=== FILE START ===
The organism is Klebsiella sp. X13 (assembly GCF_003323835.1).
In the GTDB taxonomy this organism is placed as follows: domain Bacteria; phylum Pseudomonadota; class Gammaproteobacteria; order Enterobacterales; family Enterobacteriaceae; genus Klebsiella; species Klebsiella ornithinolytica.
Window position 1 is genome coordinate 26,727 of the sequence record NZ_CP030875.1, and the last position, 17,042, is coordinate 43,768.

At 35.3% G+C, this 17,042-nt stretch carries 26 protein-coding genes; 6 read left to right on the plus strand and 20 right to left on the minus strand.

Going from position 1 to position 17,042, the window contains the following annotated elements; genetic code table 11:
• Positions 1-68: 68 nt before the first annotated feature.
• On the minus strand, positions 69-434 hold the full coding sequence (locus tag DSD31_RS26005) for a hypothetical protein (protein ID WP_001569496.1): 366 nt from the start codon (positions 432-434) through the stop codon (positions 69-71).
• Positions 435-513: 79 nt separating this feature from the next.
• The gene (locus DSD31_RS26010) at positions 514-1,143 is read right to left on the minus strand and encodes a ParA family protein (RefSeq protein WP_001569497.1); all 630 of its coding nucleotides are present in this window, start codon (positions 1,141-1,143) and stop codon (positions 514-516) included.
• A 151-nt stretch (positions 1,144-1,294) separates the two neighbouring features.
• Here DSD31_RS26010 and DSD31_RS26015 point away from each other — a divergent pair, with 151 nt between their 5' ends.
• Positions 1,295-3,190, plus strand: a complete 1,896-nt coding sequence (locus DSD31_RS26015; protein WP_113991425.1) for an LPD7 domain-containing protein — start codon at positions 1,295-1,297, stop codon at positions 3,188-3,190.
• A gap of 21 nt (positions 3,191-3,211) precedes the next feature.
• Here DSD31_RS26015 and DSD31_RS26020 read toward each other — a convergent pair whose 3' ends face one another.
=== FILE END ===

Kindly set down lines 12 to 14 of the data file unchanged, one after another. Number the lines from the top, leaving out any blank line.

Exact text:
• Positions 1,295-3,190, plus strand: a complete 1,896-nt coding sequence (locus DSD31_RS26015; protein WP_113991425.1) for an LPD7 domain-containing protein — start codon at positions 1,295-1,297, stop codon at positions 3,188-3,190.
• A gap of 21 nt (positions 3,191-3,211) precedes the next feature.
• Here DSD31_RS26015 and DSD31_RS26020 read toward each other — a convergent pair whose 3' ends face one another.